The structure of the Figure 2A experiment from the chapter Linear models with a single, categorical *X* is ambiguous. It is not clear from the archived data if the measures of 12,13 diHome were on separate mice within each of the three treatments (“Control,” “1 hour cold,” “30 min NE”) or if the same mice were used in each set. If each mouse was measured three times, I assume the researchers would have stated this, which they didn’t. But, to outline modeling correlated data when we have more than two groups, let’s say each mouse in the Figure 2A experiment was subjected to all three treatments. We have three measures per mouse and the response measure violates the independence assumption.

The linear model (in regression notation) is

\[ \begin{equation} \texttt{diHome} = (\beta_0 + \gamma_{0_j}) + \beta_1 \texttt{treatment}_\texttt{cold} + \beta_2 \texttt{treatment}_\texttt{NE} + \varepsilon \end{equation} \]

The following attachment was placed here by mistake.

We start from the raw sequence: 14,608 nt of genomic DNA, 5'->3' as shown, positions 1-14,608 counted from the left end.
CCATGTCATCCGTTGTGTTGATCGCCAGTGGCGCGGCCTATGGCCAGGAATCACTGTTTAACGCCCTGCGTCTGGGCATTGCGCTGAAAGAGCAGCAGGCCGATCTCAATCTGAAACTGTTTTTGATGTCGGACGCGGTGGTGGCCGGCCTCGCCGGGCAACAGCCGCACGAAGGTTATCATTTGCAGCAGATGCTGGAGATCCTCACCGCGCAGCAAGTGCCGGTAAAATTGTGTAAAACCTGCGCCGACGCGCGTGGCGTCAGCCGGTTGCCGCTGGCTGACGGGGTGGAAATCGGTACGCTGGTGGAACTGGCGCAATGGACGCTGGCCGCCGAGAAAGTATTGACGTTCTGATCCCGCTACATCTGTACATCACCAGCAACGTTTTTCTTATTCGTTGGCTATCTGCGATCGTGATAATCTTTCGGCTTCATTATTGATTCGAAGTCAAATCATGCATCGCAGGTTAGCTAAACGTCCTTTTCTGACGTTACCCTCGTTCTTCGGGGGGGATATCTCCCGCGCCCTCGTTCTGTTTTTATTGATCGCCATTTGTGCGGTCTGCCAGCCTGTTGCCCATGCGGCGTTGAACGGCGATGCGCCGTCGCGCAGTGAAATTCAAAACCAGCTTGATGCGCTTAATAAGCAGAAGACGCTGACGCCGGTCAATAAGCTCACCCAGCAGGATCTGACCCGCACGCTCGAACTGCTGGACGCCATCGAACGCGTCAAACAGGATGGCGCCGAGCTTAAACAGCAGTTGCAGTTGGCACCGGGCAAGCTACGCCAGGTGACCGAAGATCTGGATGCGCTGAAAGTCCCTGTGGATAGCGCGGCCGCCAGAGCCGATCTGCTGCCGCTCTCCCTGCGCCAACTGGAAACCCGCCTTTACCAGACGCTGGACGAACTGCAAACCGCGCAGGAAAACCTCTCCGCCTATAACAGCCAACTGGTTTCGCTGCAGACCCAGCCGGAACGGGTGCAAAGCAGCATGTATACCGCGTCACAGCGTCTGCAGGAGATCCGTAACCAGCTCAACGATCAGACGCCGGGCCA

#### 14.1.2.1 Fit the model

```
# fit the model
<- lmer(diHOME ~ treatment + (1|id), data = exp2a) exp2a_m1
```

Notes

- If a treatment factor has more than two groups, nothing special has to be done relative to a model with a treatment factor with only two groups.

#### 14.1.2.2 Inference

Inference using the linear model with added random factor:

```
# estimated marginal means table
<- emmeans(exp2a_m1, specs = "treatment")
exp2a_m1_emm
# contrasts table
<- contrast(exp2a_m1_emm,
exp2a_m1_planned method = "trt.vs.ctrl",
adjust = "none") %>%
summary(infer = TRUE)
%>%
exp2a_m1_planned kable(digits = c(1,1,2,1,1,1,5,5)) %>%
kable_styling()
```

contrast | estimate | SE | df | lower.CL | upper.CL | t.ratio | p.value |
---|---|---|---|---|---|---|---|

1 hour cold - Control | 8.1 | 3.88 | 9.4 | -0.6 | 16.8 | 2.08124 | 0.06589 |

30 min NE - Control | 14.8 | 3.62 | 9.0 | 6.6 | 23.0 | 4.08718 | 0.00271 |